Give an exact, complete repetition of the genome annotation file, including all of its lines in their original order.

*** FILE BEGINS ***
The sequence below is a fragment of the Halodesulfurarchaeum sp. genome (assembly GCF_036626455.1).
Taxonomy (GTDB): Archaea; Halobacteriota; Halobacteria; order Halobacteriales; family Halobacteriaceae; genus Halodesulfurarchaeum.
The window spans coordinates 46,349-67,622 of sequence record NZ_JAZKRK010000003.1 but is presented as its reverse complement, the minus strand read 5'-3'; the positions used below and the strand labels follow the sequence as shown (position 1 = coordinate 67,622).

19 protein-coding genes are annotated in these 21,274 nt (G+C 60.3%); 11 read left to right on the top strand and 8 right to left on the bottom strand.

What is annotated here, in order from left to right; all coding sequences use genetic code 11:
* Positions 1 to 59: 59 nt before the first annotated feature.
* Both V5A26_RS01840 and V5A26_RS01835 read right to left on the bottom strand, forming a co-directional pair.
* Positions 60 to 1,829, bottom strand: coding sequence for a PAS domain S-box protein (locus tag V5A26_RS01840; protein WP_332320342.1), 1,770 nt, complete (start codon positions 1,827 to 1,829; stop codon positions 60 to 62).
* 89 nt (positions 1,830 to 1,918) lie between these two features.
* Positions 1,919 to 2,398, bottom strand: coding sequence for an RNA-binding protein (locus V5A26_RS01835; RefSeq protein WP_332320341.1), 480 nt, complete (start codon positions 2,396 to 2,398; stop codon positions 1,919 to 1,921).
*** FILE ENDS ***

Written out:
The sequence below is a fragment of the Halodesulfurarchaeum sp. genome (assembly GCF_036626455.1).
Taxonomy (GTDB): Archaea; Halobacteriota; Halobacteria; order Halobacteriales; family Halobacteriaceae; genus Halodesulfurarchaeum.
The window spans coordinates 46,349-67,622 of sequence record NZ_JAZKRK010000003.1 but is presented as its reverse complement, the minus strand read 5'-3'; the positions used below and the strand labels follow the sequence as shown (position 1 = coordinate 67,622).

19 protein-coding genes are annotated in these 21,274 nt (G+C 60.3%); 11 read left to right on the top strand and 8 right to left on the bottom strand.

What is annotated here, in order from left to right; all coding sequences use genetic code 11:
* Positions 1 to 59: 59 nt before the first annotated feature.
* Both V5A26_RS01840 and V5A26_RS01835 read right to left on the bottom strand, forming a co-directional pair.
* Positions 60 to 1,829, bottom strand: coding sequence for a PAS domain S-box protein (locus tag V5A26_RS01840; protein WP_332320342.1), 1,770 nt, complete (start codon positions 1,827 to 1,829; stop codon positions 60 to 62).
* 89 nt (positions 1,830 to 1,918) lie between these two features.
* Positions 1,919 to 2,398, bottom strand: coding sequence for an RNA-binding protein (locus V5A26_RS01835; RefSeq protein WP_332320341.1), 480 nt, complete (start codon positions 2,396 to 2,398; stop codon positions 1,919 to 1,921).